Of all the rights available to an injured worker, the one that clients are most concerned about is the disability benefit to compensate for their lost wages. Depending on how severe you or your loved one was injured, your doctor may restrict your work hours, restrict your work duties, or take you out of work completely for a certain amount of time. If that is the case, then you may be entitled to disability benefits.
2. Medical Benefits
If you are injured in the course and scope of your employment, you are entitled to medical benefits for the rest of your life as long as the medical treatment is reasonable, necessary and related to the work injury. In order to receive this benefit, your “First Report of Injury” form must have been filed within two years from the date you were injured. Worker’s compensation must pay one additional bill every 5 years in order to keep this benefit active.
All medical treatment is evaluated and can be challenged by your employer. The most common challenge occurs through a “Defense” or “Independent” medical examination. This is a process whereby a doctor hired by your employer evaluates you to determine whether you should receive continued medical treatment. If this happens to you, you should seek the assistance of an attorney so that your medical benefits can be protected, and you can continue to receive the care that you need.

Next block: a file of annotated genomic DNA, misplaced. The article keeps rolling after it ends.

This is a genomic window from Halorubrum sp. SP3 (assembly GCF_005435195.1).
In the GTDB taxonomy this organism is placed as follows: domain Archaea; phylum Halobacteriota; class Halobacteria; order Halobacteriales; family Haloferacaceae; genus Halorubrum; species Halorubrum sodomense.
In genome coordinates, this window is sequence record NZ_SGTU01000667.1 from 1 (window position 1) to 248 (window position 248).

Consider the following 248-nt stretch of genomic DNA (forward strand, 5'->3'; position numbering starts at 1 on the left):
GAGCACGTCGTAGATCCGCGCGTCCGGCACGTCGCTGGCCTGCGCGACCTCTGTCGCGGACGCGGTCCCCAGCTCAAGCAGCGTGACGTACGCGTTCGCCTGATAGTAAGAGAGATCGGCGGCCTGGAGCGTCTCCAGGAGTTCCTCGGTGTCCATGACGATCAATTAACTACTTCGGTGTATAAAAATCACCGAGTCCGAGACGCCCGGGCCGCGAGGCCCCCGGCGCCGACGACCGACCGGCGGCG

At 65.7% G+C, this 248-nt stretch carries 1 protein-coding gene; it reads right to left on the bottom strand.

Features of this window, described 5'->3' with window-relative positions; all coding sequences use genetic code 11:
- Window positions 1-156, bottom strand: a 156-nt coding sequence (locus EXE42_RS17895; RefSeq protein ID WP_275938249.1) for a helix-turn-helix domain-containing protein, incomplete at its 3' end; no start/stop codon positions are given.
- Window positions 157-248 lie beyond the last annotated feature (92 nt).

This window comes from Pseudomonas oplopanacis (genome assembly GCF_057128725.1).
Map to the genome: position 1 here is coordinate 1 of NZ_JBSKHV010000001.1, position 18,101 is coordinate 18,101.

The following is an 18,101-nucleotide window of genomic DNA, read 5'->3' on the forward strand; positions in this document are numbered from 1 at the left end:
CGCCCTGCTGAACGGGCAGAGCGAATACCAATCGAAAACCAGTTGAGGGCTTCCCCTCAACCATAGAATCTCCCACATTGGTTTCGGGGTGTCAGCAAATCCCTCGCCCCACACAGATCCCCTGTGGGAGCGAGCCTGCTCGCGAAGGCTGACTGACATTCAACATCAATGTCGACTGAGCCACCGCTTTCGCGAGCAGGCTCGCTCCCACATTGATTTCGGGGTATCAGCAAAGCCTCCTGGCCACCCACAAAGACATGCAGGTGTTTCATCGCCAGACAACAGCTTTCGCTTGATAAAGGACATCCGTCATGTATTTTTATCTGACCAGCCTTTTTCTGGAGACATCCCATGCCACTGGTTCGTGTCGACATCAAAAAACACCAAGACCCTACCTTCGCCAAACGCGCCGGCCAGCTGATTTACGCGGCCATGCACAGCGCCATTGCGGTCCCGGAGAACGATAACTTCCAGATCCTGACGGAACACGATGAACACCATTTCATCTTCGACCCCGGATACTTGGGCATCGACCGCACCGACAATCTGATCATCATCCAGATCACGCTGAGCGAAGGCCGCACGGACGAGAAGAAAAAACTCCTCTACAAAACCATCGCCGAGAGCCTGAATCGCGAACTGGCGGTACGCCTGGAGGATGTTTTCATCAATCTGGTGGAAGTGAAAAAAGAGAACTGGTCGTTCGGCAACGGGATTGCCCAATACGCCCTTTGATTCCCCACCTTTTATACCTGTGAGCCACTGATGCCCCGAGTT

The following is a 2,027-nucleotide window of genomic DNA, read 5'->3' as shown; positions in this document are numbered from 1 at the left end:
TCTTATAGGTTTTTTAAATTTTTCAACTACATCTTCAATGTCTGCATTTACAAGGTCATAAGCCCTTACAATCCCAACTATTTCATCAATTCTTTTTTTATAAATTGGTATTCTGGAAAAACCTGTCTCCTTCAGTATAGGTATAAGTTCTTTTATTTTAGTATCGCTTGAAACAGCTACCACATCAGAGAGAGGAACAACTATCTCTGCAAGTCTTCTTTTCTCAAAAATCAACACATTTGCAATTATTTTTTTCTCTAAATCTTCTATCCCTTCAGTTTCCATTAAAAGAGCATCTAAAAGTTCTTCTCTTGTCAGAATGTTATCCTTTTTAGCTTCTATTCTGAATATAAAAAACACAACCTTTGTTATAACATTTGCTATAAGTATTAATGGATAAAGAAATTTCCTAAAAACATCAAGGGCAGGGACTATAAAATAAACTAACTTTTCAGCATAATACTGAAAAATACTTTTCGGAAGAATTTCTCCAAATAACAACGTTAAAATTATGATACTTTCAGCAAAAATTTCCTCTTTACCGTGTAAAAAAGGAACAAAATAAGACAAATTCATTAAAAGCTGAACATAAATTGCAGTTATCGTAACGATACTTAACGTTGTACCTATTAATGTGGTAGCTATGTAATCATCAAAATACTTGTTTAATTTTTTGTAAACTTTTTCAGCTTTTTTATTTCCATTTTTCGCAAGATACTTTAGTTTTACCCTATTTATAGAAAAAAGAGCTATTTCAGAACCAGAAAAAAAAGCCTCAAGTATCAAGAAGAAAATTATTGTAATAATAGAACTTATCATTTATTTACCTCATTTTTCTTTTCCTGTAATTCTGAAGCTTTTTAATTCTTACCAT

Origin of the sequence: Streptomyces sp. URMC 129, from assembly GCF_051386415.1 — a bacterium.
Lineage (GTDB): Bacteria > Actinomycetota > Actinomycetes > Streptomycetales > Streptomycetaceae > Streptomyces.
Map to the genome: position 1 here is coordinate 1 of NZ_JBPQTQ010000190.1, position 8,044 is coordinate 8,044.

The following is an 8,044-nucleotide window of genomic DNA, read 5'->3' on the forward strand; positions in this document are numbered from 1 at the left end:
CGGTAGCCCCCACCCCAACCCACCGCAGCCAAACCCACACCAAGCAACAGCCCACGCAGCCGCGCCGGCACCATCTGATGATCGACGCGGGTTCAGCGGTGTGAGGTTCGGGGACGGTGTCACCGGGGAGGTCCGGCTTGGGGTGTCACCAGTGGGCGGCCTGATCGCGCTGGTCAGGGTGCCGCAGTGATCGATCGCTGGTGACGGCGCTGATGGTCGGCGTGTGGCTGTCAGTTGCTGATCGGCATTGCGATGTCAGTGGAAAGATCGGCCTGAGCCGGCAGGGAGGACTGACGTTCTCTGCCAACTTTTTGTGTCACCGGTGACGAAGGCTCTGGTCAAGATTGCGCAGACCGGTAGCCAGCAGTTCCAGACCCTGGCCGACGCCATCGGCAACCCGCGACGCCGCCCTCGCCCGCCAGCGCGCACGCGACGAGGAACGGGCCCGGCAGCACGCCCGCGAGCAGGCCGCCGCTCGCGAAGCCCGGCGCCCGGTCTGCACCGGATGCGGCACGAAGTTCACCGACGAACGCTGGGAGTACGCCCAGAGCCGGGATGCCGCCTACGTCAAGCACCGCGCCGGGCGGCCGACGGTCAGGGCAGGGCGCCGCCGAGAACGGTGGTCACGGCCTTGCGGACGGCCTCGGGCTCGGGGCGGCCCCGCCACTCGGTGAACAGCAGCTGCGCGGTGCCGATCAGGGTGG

You are entitled to mileage reimbursement of forty cents (.40) per mile, roundtrip for your doctors appointments. I suggest keeping a notebook in your glove box so you can write down the dates of your appointments and your mileage both to and from
4. Scarring/ Disfigurement
If you were unfortunate enough to have suffered a scar or other physical disfigurement as a result of your work injury, you are generally entitled to compensation. Any scar and/or disfigurement that is visible when properly clothed can be awarded a monetary settlement. The amount of the settlement is determined by the location, size and visibility of the scar.
5. Permanent Partial Impairment